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Coordinated through the Institute of Business and Interprofessional Studies (IBIS), the Interprofessional Project (IPRO) course is an undergraduate general education requirement through which all of IIT's undergraduate students complete two semester-long, three credit-hour multidisciplinary team projects. These team projects are based on complex topics that integrate both technical and non-technical issues that reflect the diversity of the workplace: corporations, entrepreneurial ventures, non-profit organizations, government agencies, and university researchers. Teams may include students from all academic levels (sophomore through graduate school), and across IIT's professional programs (engineering, science, business, law, psychology, design, and architecture). Integration of both vertical (bridging academic levels) and horizontal (bridging professional programs) dimensions within a project team experience through a two-course, general education requirement is distinctive in higher education today. Approximately 35 team projects are completed each semester, organized as course sections involving about 350 students and 35 lead faculty.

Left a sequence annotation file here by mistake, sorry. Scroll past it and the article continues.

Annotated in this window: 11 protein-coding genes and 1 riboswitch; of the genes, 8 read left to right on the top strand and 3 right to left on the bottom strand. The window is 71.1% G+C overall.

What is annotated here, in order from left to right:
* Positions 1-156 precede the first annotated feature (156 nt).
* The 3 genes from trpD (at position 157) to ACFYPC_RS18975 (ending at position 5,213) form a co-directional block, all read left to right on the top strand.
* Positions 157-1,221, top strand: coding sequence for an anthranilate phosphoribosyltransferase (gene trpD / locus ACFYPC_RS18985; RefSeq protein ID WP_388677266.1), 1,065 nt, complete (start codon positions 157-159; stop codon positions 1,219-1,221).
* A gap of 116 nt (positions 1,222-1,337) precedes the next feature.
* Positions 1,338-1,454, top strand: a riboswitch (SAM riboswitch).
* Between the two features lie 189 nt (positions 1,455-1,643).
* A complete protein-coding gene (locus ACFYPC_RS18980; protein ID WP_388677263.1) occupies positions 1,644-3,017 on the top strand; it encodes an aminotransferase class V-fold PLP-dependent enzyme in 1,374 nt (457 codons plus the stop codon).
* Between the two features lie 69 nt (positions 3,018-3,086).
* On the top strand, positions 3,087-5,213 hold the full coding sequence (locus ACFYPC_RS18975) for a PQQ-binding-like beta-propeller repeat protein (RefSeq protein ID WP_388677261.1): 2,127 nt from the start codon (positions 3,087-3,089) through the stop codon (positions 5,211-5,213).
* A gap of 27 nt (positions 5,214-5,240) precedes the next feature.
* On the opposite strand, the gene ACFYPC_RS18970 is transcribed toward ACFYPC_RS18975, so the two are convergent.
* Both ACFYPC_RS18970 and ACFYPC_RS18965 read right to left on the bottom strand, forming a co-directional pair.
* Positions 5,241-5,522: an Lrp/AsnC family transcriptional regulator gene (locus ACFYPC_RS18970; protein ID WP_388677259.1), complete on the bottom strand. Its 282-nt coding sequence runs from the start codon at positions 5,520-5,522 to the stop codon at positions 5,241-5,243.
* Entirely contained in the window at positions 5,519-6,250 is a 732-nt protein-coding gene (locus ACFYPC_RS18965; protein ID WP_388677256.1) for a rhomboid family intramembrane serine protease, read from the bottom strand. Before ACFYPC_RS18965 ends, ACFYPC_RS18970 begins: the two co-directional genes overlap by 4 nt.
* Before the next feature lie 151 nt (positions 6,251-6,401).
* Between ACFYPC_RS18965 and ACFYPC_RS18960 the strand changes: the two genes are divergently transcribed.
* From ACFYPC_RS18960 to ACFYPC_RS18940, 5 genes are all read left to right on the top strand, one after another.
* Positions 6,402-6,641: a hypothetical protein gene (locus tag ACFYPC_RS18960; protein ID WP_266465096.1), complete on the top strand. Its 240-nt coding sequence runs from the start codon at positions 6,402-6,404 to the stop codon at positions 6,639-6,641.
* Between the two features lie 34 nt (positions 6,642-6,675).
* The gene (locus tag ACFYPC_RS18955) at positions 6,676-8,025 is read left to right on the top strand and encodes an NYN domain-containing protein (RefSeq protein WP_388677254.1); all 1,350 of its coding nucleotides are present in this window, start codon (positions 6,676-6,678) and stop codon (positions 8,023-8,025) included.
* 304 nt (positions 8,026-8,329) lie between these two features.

The learning objectives established for students completing two interprofessional project courses broadly encompass the challenge of working effectively as members of a team or in a mutually-shared leadership role, including: (1) contributing specialized disciplinary expertise and analytical skills; (2) applying project management principles (setting goals, planning, organizing tasks, assigning responsibilities, identifying resources, scheduling, monitoring progress, synthesizing findings, drawing sound conclusions, and making recommendations); (3) communicating effectively through appropriate verbal, written, and visual formats; and (4) recognizing and addressing ethical, social, economic, legal, sustainable, and other critical issues as appropriate. Through these projects, students develop a unique portfolio of practical experiences that can have the tangible benefit of focusing their attention on career directions that best fit their aptitude and interest. Just as valuable, the grading, deliverables, and assessment process are designed to emulate the type of project responsibilities, cross-functional collaboration experience, and team process evaluation that professionals encounter during their careers.

2005 Electric Power and Power Electronics Center at Illinois Institute of Technology
3301 South Dearborn Street, Chicago, IL 60616-3793
Updated on May 26, 2006